An important finding of this study was the markedly decreased prevalence of the rs4072037 T/T genotype in ADTKD-MUC1. Only 8% of ADTKD-MUC1 individuals had the T/T genotype versus 24% of the control population (23% ADTKD-UMOD and 25% genetically unaffected). This finding suggests that the T allele, which creates the truncated signal peptide and is associated with a shorter VNTR, may protect against or attenuate development of ADTKD-MUC1, allowing the disease to remain undetected. A shorter mutated VNTR may also lead to less severe pathophysiologic changes by other mechanisms, as with the rs4293393 minor variant linked to missense UMOD mutations, for which decreased allele frequency in affected individuals likely reflects decreased mutant uromodulin expression, yielding a milder form of ADTKD-UMOD associated with later age of ESKD onset (Kidd K, KI Reports 2020, in press). Alternative explanations include a dominant negative effect of the T allele on the C allele or that survival to ESKD of patients with the T/T genotype could actually be shorter. We are currently exploring these hypotheses.

A limitation of this investigation is that we only used the analytic method employed at 1 center (the First Faculty of Medicine of Charles University, Prague, Czech Republic). As plasma CA15-3 assays, unlike serum creatinine values, are not standardized internationally, these results may not be generalizable. In addition, most laboratories report only the upper limit of normal, as plasma CA15-3 levels are generally used for breast cancer screening, a context in which only high levels are of diagnostic importance. There were also differences between samples in the reference population and the study groups (affected and control groups). The reference samples were recently obtained sera from patients in the Czech Republic. For the affected and control group, plasma CA15-3 determination was performed on participants mostly from the USA and on plasma that had been frozen at −80°C for up to 4 years. For this reason, statistical comparisons were performed primarily within each study group. The lack of studies on the effect of long-term storage of plasma samples at −80°C is a weakness of our study, though there was no correlation between sample storage time and plasma CA15-3 levels. While the distribution curve for the study and reference cohorts was similar (shown in Fig. 1a), simultaneous measurement of a large number of plasma and serum samples would be needed to provide further validation. Mean plasma CA15-3 levels in the reference population were 16.2 ± 6.9 and 15.6 ± 6.6 U/mL for men and women versus 15.6 ± 6.0 and 14.0 ± 5.3 U/mL for men and women in the control population.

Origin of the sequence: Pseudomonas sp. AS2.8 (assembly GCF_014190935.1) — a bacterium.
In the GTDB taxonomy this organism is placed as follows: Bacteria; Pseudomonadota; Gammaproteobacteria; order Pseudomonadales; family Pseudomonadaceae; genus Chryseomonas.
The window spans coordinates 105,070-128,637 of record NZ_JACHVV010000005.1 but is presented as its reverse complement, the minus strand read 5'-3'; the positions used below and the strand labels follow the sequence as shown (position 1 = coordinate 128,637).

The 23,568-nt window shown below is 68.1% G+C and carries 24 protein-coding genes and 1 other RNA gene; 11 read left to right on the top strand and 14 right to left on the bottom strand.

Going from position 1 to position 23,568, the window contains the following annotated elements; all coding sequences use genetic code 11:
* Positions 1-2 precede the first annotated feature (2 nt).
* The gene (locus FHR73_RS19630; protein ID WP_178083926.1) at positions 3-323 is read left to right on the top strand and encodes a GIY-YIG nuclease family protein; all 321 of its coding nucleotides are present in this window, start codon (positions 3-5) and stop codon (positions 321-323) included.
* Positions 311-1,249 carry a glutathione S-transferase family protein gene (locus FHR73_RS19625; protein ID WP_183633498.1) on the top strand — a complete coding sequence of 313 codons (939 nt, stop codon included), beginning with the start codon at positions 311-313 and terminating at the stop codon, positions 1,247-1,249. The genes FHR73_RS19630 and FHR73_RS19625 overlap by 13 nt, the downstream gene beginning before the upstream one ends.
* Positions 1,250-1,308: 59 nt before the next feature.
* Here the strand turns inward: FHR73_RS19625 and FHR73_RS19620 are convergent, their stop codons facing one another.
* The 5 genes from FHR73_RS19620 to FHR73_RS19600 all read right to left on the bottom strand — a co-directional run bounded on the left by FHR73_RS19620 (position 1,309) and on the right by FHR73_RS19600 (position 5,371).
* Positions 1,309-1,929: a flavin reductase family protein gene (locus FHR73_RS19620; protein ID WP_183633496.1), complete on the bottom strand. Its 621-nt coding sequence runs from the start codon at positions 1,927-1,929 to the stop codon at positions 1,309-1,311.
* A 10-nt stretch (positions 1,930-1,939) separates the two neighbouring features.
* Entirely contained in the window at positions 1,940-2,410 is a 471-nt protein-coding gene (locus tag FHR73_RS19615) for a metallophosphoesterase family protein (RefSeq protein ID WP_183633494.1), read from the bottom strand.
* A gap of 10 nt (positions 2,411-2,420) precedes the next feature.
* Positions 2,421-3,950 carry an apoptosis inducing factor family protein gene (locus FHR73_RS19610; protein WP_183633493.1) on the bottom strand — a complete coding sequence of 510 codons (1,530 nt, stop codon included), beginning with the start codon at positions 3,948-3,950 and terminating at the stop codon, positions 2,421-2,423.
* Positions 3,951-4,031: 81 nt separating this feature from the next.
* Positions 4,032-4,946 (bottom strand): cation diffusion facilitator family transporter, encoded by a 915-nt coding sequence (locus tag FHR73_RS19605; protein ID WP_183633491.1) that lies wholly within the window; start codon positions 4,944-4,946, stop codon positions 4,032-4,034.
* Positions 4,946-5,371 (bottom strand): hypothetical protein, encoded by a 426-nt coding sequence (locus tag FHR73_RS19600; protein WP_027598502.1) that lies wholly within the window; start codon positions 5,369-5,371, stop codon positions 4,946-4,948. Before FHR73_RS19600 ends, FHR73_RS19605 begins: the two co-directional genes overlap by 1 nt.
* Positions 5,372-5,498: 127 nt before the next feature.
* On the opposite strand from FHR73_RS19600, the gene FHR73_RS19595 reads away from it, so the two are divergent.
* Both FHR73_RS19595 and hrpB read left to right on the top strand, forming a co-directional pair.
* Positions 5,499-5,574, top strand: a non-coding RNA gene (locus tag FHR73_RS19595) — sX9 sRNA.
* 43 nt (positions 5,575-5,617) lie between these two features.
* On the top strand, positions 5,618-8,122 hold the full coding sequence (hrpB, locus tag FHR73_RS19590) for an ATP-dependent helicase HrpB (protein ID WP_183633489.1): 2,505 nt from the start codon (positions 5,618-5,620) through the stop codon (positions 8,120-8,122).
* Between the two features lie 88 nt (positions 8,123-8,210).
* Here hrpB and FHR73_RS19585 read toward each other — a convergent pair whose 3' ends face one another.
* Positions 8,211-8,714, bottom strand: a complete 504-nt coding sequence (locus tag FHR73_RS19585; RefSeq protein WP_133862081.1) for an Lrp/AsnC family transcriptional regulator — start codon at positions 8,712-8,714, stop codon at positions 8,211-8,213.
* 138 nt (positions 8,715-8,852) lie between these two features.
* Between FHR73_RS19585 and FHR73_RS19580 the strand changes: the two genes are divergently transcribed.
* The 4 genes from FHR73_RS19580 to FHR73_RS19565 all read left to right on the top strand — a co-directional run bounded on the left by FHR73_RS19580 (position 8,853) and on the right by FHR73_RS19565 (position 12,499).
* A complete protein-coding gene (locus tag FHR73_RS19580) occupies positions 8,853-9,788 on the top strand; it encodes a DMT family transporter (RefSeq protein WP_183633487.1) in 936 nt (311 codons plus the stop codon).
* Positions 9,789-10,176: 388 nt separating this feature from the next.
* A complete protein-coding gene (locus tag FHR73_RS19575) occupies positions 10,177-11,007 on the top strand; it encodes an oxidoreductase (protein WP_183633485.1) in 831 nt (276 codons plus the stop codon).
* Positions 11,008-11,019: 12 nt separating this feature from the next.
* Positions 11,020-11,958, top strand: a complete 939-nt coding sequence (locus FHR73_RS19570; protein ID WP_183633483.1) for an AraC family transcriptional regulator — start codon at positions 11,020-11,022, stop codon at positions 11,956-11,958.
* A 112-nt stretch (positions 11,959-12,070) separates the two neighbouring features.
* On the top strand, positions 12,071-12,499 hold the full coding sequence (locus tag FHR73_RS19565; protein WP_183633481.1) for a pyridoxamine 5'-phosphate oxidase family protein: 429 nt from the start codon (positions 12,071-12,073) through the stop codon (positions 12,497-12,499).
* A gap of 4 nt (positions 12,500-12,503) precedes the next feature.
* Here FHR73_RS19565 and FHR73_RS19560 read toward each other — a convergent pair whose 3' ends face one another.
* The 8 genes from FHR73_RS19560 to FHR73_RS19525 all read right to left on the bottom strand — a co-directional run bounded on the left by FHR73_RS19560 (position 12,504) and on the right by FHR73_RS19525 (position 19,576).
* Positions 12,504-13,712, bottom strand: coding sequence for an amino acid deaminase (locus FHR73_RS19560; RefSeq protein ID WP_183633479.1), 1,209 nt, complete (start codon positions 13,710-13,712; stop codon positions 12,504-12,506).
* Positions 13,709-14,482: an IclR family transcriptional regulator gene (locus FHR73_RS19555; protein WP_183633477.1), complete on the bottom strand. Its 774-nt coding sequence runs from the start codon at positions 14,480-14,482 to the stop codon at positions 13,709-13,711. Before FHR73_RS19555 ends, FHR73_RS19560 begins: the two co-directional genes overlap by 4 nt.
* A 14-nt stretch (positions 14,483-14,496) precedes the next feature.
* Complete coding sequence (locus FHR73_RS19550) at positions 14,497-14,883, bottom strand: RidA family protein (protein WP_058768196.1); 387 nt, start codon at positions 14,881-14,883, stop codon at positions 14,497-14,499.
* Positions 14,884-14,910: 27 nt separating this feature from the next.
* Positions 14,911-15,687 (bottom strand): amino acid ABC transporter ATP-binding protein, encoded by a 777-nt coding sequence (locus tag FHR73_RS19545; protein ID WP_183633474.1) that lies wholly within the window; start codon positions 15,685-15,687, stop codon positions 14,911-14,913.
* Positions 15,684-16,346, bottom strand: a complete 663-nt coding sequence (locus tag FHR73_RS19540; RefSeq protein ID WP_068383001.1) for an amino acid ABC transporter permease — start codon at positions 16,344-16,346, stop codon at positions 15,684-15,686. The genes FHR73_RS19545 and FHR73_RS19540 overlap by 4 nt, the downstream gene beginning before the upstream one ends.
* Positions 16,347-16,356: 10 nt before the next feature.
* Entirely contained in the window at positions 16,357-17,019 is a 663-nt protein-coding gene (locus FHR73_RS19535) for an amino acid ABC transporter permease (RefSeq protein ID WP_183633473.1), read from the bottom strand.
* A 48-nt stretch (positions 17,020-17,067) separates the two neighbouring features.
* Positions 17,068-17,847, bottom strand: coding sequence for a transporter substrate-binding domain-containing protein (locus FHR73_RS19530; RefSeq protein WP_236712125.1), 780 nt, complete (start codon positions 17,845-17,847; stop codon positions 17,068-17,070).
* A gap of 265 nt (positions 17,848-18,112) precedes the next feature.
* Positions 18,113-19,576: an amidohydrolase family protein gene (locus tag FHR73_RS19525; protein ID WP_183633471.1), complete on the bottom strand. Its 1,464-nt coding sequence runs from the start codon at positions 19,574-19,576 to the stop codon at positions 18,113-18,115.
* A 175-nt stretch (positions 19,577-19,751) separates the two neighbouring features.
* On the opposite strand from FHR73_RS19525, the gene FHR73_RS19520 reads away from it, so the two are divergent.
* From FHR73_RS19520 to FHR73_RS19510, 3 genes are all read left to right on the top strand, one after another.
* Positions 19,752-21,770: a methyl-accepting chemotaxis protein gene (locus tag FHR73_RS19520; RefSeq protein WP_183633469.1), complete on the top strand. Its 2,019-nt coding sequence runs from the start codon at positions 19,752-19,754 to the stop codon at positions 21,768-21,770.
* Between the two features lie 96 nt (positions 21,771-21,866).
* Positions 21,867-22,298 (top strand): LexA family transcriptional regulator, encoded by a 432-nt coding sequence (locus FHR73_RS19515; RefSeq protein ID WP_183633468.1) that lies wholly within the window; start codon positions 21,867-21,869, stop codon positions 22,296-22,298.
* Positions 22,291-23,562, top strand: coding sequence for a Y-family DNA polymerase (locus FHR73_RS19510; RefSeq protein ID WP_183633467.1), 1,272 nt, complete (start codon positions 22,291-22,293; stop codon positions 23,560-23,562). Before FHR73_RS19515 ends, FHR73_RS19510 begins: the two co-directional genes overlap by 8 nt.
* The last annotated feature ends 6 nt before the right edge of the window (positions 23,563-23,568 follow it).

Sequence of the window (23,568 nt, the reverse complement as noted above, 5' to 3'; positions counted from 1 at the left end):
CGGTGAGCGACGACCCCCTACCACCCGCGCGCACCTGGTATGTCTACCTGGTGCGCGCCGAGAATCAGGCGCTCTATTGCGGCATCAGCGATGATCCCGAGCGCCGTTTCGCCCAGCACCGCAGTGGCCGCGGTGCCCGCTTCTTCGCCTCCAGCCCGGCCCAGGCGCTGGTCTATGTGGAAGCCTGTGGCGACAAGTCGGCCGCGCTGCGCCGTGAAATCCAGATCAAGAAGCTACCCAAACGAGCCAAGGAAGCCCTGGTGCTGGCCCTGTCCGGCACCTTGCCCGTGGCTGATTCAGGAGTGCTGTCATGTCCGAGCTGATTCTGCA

In conclusion, plasma CA15-3 levels are decreased by approximately 40% in patients with ADTKD-MUC1. However, considerable overlap between values in affected and unaffected individuals limits utility of the plasma CA15-3 level as a diagnostic test for ADTKD-MUC1.

We thank the patients who participated in this study.

This study was approved by the Institutional Research Boards of Wake Forest School of Medicine, Winston-Salem, NC, USA, and the First Faculty of Medicine, Charles University, Prague, Czech Republic. All individuals provided informed consent before inclusion to the study. This study was performed in compliance with the Helsinki Declaration.

The authors had no conflicts of interest to declare.

S.K. and colleagues were supported by the Ministry of Health of the Czech Republic (grant NV17-29786A), the Ministry of Education of the Czech Republic (grant LTAUSA19068), and by institutional programs of Charles University in Prague (UNCE/MED/007 and PROGRES-Q26/LF1). The National Center for Medical Genomics (LM2018132) kindly provided sequencing and genotyping. A.J.B. and colleagues were funded by NIH-NIDDK R21 DK106584, CKD Biomarkers Consortium Pilot and Feasibility Studies Program funded by NIH-NIDDK (U01 DK103225), the Slim Health Foundation, the Black-Brogan Foundation, and Soli Deo Gloria.

P.V., D.S., A.V., A.P., V.B., H.H., K.H., M.Z., and T.Z. performed genotyping and supervised, performed, and/or interpreted CA15-3 assays. K.K. supervised collection of samples at Wake Forest and analyzed data. H.A. and C.L. performed statistical analysis. R.H., I.B., and S.A. contributed substantially to the design of the study. N.L., S.H., and M.H. performed genotyping. V.R., A.T., L.M., and K.H. contacted patients, obtained consent, and arranged sample collection. S.K. and A.B. came up with the initial concept for the manuscript, oversaw all aspects of genotyping, measurement, and analysis, and developed the first drafts of the manuscripts. All authors contributed to manuscript revisions.